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Civilian Response to Active Shooter Events

  • Disaster Response – How do people respond to disasters and high stress events.
    • There are three stages
      1. Denial
        1. You must move past this stage very quickly.
      2. Deliberation
        1. Process information and decide what to do.
          • Having a prior plan will help.
            • Mental script and practice
        2. Try to stay calm.
          • Willpower
          • Combat breathing
          • Shift your emotion
          • Stay fit
      3. Decisive Moment
        1. You must act quickly!
  • Active Shooter Events
    • Active shooter as defined by the U.S. Department of Homeland Security (DHS) is an individual actively engaged in killing, or the attempt to kill, people in a confined and populated area.
    • The “Shooter”
      • No set profile
      • Typically an avenger mindset
      • Some broadcast of event
      • Approximately a 50% chance they are connected to the place the event occurs.
    • Location
      • Occur at places of commerce over 50% of the time.
      • Schools represent about 25%, even though these events are often thought of as a school-based event.
    • Number of Deaths
      • Two driving factors
        1. How quickly do police respond and confront the attacker.
          • On average it will take law enforcement at least 3 minutes to respond.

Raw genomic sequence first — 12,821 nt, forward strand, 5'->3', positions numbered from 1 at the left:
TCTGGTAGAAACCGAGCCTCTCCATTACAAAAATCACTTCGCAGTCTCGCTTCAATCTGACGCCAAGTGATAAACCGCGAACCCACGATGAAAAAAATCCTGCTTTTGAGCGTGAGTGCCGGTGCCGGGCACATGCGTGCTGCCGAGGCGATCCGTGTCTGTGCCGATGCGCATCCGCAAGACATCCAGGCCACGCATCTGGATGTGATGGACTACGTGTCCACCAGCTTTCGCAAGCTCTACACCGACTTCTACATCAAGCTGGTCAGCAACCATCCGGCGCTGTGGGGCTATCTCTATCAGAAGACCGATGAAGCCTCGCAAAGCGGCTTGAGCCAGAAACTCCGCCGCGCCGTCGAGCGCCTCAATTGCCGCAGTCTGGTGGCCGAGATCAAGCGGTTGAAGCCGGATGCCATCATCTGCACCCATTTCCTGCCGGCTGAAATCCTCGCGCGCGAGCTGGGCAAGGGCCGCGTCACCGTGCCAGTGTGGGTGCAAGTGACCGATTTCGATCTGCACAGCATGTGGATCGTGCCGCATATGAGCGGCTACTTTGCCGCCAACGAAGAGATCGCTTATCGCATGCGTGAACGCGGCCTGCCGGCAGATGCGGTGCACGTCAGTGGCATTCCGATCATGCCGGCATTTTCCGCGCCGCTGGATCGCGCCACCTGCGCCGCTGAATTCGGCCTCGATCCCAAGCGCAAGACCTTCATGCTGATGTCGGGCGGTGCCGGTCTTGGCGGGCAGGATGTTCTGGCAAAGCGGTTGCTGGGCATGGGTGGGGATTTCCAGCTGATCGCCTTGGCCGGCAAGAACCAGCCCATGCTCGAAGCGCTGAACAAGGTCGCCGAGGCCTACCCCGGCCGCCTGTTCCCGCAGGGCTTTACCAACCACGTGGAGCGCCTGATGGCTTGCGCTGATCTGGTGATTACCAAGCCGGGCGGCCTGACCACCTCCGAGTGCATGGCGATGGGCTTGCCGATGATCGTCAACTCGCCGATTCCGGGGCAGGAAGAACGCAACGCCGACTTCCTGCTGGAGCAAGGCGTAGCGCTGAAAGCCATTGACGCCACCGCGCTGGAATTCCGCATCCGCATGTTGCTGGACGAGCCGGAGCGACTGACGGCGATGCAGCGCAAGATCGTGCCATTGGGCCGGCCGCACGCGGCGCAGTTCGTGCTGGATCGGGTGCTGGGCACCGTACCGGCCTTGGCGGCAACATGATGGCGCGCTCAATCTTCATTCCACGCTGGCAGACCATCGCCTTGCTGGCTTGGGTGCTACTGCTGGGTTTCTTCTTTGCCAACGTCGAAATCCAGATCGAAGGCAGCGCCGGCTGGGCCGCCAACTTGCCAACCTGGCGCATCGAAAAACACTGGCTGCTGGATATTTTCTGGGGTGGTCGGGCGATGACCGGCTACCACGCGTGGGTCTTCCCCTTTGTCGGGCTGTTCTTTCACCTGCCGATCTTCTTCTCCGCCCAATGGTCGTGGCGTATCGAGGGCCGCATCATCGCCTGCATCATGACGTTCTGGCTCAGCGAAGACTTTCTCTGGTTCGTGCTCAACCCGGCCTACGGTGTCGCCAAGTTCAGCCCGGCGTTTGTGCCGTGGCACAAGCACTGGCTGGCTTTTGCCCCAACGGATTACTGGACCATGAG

2. How quickly can the attacker locate and target potential victims.
          • Crowded room vs. empty room
  • Civilian Response
    • Move past Denial to Deliberation as quickly as possible.
      • Don’t deny that what you’re hearing may be gunshots.
      • Do not “Hide & Hope” or play dead, these are not effective strategies.
    • Deliberation
      • Avoid the situation ASAP
        • Be aware of your surroundings
        • Know your exit options
        • Call 911
      • Deny access to your location
        • Lock the door and barricade it.
          • The heavier the better, doorstops, etc.
        • Turn out the lights.
        • Get out of sight.
      • Defend yourself if necessary
        • You have a legal right to defend yourself when someone is trying to hurt or kill you.
        • Fight hard, your and other’s lives will depend on it.
        • If possible, position yourself where you can surprise the attacker.
        • If you have a weapon use it. If not, grab the attacker’s weapon or hands.
          • Hands are dangerous
          • You are not helpless!
          • What you do matters!
  • When the Police arrive
    • Follow commands.
    • Show your empty hands.
    • Do not move until told to do so.

Tactical Emergency Casualty Care (TECC)

Why is this training needed? During and immediately after every mass-trauma event the civilian population regularly brings up two items:

  1. Those that want to help don’t have the training to help.
  2. Those that have the training to help don’t have the equipment to help.

Class Agenda

Until Help Arrives:

  • You Make a Difference
    • Steps you can take when responding to a life-threatening situation
    • Different reactions you may have in a stressful situation
    • Importance of practice and rehearsal to improve your response to a life-threatening situation

Stop the bleeding:

  • Recognize life-threatening bleeding
    • Steps to control bleeding
    • Apply steady pressure
    • Tourniquets